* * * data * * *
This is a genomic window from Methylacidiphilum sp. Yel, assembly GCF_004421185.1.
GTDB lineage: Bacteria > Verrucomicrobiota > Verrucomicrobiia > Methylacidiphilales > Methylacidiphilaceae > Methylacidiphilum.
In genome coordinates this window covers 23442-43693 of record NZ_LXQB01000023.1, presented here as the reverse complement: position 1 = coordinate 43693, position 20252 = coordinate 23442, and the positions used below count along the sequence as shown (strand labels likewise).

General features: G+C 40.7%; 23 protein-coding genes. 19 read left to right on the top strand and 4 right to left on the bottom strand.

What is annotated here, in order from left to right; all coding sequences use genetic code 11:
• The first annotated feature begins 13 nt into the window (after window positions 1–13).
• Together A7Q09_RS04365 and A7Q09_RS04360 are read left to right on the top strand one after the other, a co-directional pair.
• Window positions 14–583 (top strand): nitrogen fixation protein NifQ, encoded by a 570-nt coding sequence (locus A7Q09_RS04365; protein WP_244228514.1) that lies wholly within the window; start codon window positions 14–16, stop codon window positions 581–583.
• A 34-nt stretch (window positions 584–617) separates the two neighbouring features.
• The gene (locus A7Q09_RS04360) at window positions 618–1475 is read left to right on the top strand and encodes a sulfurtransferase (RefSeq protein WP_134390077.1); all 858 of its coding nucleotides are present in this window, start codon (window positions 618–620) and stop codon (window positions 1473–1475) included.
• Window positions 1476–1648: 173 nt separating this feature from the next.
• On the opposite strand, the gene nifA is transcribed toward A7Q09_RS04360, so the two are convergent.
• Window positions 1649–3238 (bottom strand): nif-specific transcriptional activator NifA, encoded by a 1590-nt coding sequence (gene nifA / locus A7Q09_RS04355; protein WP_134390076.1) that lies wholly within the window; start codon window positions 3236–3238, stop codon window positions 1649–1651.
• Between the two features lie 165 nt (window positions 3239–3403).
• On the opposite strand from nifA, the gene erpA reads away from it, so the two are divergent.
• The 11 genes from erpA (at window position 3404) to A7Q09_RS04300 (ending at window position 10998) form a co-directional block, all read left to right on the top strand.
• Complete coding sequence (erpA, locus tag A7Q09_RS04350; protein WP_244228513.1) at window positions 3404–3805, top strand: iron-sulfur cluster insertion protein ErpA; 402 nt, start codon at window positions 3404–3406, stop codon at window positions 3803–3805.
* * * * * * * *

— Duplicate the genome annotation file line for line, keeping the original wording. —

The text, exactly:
This is a genomic window from Methylacidiphilum sp. Yel, assembly GCF_004421185.1.
GTDB lineage: Bacteria > Verrucomicrobiota > Verrucomicrobiia > Methylacidiphilales > Methylacidiphilaceae > Methylacidiphilum.
In genome coordinates this window covers 23442-43693 of record NZ_LXQB01000023.1, presented here as the reverse complement: position 1 = coordinate 43693, position 20252 = coordinate 23442, and the positions used below count along the sequence as shown (strand labels likewise).

General features: G+C 40.7%; 23 protein-coding genes. 19 read left to right on the top strand and 4 right to left on the bottom strand.

What is annotated here, in order from left to right; all coding sequences use genetic code 11:
• The first annotated feature begins 13 nt into the window (after window positions 1–13).
• Together A7Q09_RS04365 and A7Q09_RS04360 are read left to right on the top strand one after the other, a co-directional pair.
• Window positions 14–583 (top strand): nitrogen fixation protein NifQ, encoded by a 570-nt coding sequence (locus A7Q09_RS04365; protein WP_244228514.1) that lies wholly within the window; start codon window positions 14–16, stop codon window positions 581–583.
• A 34-nt stretch (window positions 584–617) separates the two neighbouring features.
• The gene (locus A7Q09_RS04360) at window positions 618–1475 is read left to right on the top strand and encodes a sulfurtransferase (RefSeq protein WP_134390077.1); all 858 of its coding nucleotides are present in this window, start codon (window positions 618–620) and stop codon (window positions 1473–1475) included.
• Window positions 1476–1648: 173 nt separating this feature from the next.
• On the opposite strand, the gene nifA is transcribed toward A7Q09_RS04360, so the two are convergent.
• Window positions 1649–3238 (bottom strand): nif-specific transcriptional activator NifA, encoded by a 1590-nt coding sequence (gene nifA / locus A7Q09_RS04355; protein WP_134390076.1) that lies wholly within the window; start codon window positions 3236–3238, stop codon window positions 1649–1651.
• Between the two features lie 165 nt (window positions 3239–3403).
• On the opposite strand from nifA, the gene erpA reads away from it, so the two are divergent.
• The 11 genes from erpA (at window position 3404) to A7Q09_RS04300 (ending at window position 10998) form a co-directional block, all read left to right on the top strand.
• Complete coding sequence (erpA, locus tag A7Q09_RS04350; protein WP_244228513.1) at window positions 3404–3805, top strand: iron-sulfur cluster insertion protein ErpA; 402 nt, start codon at window positions 3404–3406, stop codon at window positions 3803–3805.